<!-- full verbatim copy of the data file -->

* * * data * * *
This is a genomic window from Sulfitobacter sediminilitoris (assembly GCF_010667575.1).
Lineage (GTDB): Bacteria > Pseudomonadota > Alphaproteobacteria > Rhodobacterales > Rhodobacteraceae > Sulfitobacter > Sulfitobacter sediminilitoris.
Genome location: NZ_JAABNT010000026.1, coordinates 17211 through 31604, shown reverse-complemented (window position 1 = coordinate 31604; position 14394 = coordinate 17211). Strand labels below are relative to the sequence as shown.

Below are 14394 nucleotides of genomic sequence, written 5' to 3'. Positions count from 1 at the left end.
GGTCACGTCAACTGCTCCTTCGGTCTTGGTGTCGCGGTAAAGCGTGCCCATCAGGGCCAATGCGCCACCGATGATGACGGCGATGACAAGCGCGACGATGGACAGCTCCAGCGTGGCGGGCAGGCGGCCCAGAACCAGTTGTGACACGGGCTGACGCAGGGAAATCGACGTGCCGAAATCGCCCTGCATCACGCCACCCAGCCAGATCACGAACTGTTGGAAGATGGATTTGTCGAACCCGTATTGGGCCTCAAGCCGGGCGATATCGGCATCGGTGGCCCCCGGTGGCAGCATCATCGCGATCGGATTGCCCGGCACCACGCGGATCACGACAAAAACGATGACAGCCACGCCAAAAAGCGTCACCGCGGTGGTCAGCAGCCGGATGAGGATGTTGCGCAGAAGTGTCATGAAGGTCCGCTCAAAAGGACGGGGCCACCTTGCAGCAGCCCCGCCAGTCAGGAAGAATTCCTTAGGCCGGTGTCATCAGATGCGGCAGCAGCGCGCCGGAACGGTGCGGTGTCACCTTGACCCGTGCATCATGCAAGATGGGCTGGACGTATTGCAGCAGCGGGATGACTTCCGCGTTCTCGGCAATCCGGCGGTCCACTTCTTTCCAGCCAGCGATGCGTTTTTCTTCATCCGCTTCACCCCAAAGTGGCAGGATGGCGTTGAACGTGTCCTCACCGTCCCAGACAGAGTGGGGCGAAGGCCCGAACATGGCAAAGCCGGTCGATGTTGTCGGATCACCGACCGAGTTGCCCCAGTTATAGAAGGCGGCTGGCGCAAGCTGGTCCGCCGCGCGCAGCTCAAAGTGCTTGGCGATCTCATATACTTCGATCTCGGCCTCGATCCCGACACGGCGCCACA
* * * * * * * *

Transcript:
This is a genomic window from Sulfitobacter sediminilitoris (assembly GCF_010667575.1).
Lineage (GTDB): Bacteria > Pseudomonadota > Alphaproteobacteria > Rhodobacterales > Rhodobacteraceae > Sulfitobacter > Sulfitobacter sediminilitoris.
Genome location: NZ_JAABNT010000026.1, coordinates 17211 through 31604, shown reverse-complemented (window position 1 = coordinate 31604; position 14394 = coordinate 17211). Strand labels below are relative to the sequence as shown.

Below are 14394 nucleotides of genomic sequence, written 5' to 3'. Positions count from 1 at the left end.
GGTCACGTCAACTGCTCCTTCGGTCTTGGTGTCGCGGTAAAGCGTGCCCATCAGGGCCAATGCGCCACCGATGATGACGGCGATGACAAGCGCGACGATGGACAGCTCCAGCGTGGCGGGCAGGCGGCCCAGAACCAGTTGTGACACGGGCTGACGCAGGGAAATCGACGTGCCGAAATCGCCCTGCATCACGCCACCCAGCCAGATCACGAACTGTTGGAAGATGGATTTGTCGAACCCGTATTGGGCCTCAAGCCGGGCGATATCGGCATCGGTGGCCCCCGGTGGCAGCATCATCGCGATCGGATTGCCCGGCACCACGCGGATCACGACAAAAACGATGACAGCCACGCCAAAAAGCGTCACCGCGGTGGTCAGCAGCCGGATGAGGATGTTGCGCAGAAGTGTCATGAAGGTCCGCTCAAAAGGACGGGGCCACCTTGCAGCAGCCCCGCCAGTCAGGAAGAATTCCTTAGGCCGGTGTCATCAGATGCGGCAGCAGCGCGCCGGAACGGTGCGGTGTCACCTTGACCCGTGCATCATGCAAGATGGGCTGGACGTATTGCAGCAGCGGGATGACTTCCGCGTTCTCGGCAATCCGGCGGTCCACTTCTTTCCAGCCAGCGATGCGTTTTTCTTCATCCGCTTCACCCCAAAGTGGCAGGATGGCGTTGAACGTGTCCTCACCGTCCCAGACAGAGTGGGGCGAAGGCCCGAACATGGCAAAGCCGGTCGATGTTGTCGGATCACCGACCGAGTTGCCCCAGTTATAGAAGGCGGCTGGCGCAAGCTGGTCCGCCGCGCGCAGCTCAAAGTGCTTGGCGATCTCATATACTTCGATCTCGGCCTCGATCCCGACACGGCGCCACA